Revolution is coming to a country near you

Written by Ciaran Ryan. Posted in Journalism

Vancouver Riot 2011 - VIII by cabbit

Vancouver Riot 2011
– VIII from cabbit
Flickr.com

 

What do Syria, Egypt, Jordan, Morocco and Algeria all have in common?

Apart from violent street protests or outright revolution, they are the world’s most profligate printers of money.

The Johannesburg-based and Austrian-leaning economic research house ETM Analytics recently put out some research that looks at the economic triggers behind social upheaval. Rather than looking at the more obvious political causes of violent revolution, the research shows that those countries with the money printing presses in overdrive are also those experiencing – or about to experience – massive social tension.

Take a look at the accompanying graph and make your own deductions. It’s no surprise that Syria tops the list, with a Continuous Commodity Index (CCI) inflation rate of 60% since the start of 2010. Next comes Turkey, Brazil, South Africa and Argentina with CCI inflation of 30-40% over the same period.

It’s true that apart from Syria, none of these countries have experienced anything like the kind of upheaval in Egypt, Tunisia and Syria. Not yet, at any rate.

Continues at source

 

Blood diamond farce

Written by Ciaran Ryan. Posted in Journalism

Kimberley Diamond Mine by The National Archives UK

Kimberly diamond mine
Source: Creative Commons

Something from the archive (2010) when Kieron was up in Congo…

Naomi Campbell is in the ridiculous position of having to give testimony at the war crimes trial of former Liberian warlord Charles Taylor on the grounds that she received a blood diamond from him. One might question the company she keeps, but on the diamond issue she should tell her inquisitors to go to hell.

Blood Diamond was a fun movie and no doubt had elements of truth to it. Leonardo di Caprio’s South Africa accent was passable (actually he portrayed an ex-Rhodesian who had moved onto bigger, badder battles fighting the white African cause wherever that calling took him). His real crime was attempting to smuggle diamonds supposedly obtained by slave labour and destined for the grand arms bazaar that turned countries like Sierra Leone and Liberia into giant, open-air slaughter houses. A somewhat embarrassing sub-text to this story is that it was a company of South African mercenaries, called Executive Outcomes, that brought peace to Sierra Leone in the 1990s, allowing 300,000 refugees to return home safely before the World Bank forced the bankrupt government of the time to terminate its contract with the company. The result? Aluta continua (“the struggle goes on”) as they used to say in Mozambique, as the warlords recaptured lost ground and the blood diamond trade flourished once more. If there were no diamonds in Sierra Leone, the warlords would have traded cassava, cows or rhino horn.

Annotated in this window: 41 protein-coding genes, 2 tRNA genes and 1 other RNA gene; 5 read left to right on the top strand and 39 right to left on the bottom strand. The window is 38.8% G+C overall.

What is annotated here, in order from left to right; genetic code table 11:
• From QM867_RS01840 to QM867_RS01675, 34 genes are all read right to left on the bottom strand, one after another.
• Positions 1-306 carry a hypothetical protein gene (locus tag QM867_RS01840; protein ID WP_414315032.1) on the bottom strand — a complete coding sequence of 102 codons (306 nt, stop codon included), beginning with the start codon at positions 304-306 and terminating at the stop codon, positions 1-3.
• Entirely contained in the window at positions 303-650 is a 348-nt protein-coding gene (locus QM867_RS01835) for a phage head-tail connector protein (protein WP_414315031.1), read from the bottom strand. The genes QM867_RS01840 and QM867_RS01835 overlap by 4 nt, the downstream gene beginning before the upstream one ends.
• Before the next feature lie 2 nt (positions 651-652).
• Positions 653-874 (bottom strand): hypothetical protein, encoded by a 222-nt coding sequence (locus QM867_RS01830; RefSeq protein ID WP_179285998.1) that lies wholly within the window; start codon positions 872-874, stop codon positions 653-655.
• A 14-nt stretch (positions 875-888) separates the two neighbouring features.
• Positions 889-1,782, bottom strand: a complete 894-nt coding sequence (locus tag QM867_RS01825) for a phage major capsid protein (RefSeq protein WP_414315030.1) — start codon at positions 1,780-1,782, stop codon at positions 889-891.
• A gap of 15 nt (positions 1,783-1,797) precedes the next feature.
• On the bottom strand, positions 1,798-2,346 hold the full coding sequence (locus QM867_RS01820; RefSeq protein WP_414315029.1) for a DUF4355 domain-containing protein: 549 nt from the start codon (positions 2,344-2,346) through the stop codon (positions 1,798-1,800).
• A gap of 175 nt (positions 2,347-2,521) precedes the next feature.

Continues at source:

www.lewrockwell.com/orig11/ryan-k1.1.1.html

 

Ghana leads business boom

Written by Ciaran Ryan. Posted in Journalism

Accra, Ghana by littledutchboy

Photo: Creative Commons

South Africans are pouring into Ghana, the world’s fastest-growing economy, with a growth rate of 14.4% last year.

Stroll through any town in Ghana and it is impossible to miss the South African presence. There are Engen garages, Stanbic branches and ATMs in all the major towns and MTN signs are as ubiquitous as Coca-Cola. The 21,000m2 Accra Mall, recently sold by private equity group Actis to the Pretoria-based Atterbury Property Group for $65-million (for an 85% share), would not look out of place in Centurion or Sandton. Three of the biggest tenants in the mall are Game, Mr Price and a Shoprite that stocks a range of South African products at prices that would not seem out of place in some of the more expensive European capitals.